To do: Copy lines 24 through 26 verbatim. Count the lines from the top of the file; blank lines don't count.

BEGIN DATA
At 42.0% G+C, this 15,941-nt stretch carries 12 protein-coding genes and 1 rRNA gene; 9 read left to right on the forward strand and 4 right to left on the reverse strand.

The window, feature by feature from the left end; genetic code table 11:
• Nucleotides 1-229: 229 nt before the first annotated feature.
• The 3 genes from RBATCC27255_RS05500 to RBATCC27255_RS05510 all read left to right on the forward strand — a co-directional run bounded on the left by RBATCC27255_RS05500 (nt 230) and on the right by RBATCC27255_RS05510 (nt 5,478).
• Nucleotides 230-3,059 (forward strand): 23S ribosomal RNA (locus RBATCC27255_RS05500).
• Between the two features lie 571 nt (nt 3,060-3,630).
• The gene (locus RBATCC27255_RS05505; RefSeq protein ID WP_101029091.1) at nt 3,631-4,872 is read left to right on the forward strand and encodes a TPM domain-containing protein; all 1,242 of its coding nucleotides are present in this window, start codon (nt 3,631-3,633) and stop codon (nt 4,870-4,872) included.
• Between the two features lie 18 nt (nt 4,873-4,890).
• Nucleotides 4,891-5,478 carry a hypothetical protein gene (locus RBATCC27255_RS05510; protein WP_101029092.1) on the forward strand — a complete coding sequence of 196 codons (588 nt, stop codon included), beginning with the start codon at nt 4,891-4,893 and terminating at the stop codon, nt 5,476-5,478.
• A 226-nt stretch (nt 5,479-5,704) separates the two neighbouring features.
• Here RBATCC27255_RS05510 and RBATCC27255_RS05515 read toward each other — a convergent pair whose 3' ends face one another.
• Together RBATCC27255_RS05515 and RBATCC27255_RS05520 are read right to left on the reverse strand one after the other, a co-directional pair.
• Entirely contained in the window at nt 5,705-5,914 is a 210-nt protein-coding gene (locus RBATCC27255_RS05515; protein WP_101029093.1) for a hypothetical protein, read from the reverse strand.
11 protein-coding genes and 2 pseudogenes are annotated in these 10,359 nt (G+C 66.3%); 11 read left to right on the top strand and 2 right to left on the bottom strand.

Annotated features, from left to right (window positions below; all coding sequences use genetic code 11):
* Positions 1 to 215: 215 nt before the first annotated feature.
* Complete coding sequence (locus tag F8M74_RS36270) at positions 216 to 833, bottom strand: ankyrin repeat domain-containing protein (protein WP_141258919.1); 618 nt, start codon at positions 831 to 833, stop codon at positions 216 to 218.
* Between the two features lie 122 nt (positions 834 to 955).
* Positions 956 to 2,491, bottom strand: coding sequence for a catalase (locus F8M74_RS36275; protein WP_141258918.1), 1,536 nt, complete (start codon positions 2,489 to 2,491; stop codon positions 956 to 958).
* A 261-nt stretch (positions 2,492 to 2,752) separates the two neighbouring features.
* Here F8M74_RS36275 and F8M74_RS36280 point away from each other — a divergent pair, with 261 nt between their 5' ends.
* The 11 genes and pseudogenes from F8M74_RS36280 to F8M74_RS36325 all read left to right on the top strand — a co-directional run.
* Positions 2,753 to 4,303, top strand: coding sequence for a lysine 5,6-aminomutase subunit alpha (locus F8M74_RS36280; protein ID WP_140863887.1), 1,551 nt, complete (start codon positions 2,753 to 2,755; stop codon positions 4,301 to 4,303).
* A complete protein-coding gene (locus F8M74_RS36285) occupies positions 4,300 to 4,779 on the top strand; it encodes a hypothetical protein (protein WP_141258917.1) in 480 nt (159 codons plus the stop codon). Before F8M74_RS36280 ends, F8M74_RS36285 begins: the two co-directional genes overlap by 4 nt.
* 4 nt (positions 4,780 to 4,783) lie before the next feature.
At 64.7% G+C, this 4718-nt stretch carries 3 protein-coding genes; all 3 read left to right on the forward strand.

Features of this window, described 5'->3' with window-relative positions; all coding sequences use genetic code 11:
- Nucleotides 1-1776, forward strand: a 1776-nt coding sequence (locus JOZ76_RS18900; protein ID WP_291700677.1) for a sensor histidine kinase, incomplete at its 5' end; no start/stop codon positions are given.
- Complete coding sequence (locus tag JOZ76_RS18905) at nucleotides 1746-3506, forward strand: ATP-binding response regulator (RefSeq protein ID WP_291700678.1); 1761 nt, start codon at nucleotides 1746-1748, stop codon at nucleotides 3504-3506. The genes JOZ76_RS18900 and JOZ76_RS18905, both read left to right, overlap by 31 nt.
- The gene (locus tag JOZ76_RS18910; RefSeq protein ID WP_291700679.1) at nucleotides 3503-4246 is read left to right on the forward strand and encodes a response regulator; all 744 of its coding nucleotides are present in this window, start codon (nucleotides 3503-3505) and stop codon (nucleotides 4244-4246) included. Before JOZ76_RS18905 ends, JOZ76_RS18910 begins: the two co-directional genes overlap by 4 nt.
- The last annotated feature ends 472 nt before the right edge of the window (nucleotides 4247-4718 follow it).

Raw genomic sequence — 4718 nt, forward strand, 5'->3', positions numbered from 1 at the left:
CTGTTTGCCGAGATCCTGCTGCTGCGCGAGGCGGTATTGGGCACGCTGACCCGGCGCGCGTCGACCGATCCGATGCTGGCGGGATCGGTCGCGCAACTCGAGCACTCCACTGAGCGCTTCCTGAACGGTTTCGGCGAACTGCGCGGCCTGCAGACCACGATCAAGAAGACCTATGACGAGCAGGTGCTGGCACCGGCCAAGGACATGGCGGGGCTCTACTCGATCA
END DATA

* A complete protein-coding gene (locus F8M74_RS36285) occupies positions 4,300 to 4,779 on the top strand; it encodes a hypothetical protein (protein WP_141258917.1) in 480 nt (159 codons plus the stop codon). Before F8M74_RS36280 ends, F8M74_RS36285 begins: the two co-directional genes overlap by 4 nt.
* 4 nt (positions 4,780 to 4,783) lie before the next feature.
At 64.7% G+C, this 4718-nt stretch carries 3 protein-coding genes; all 3 read left to right on the forward strand.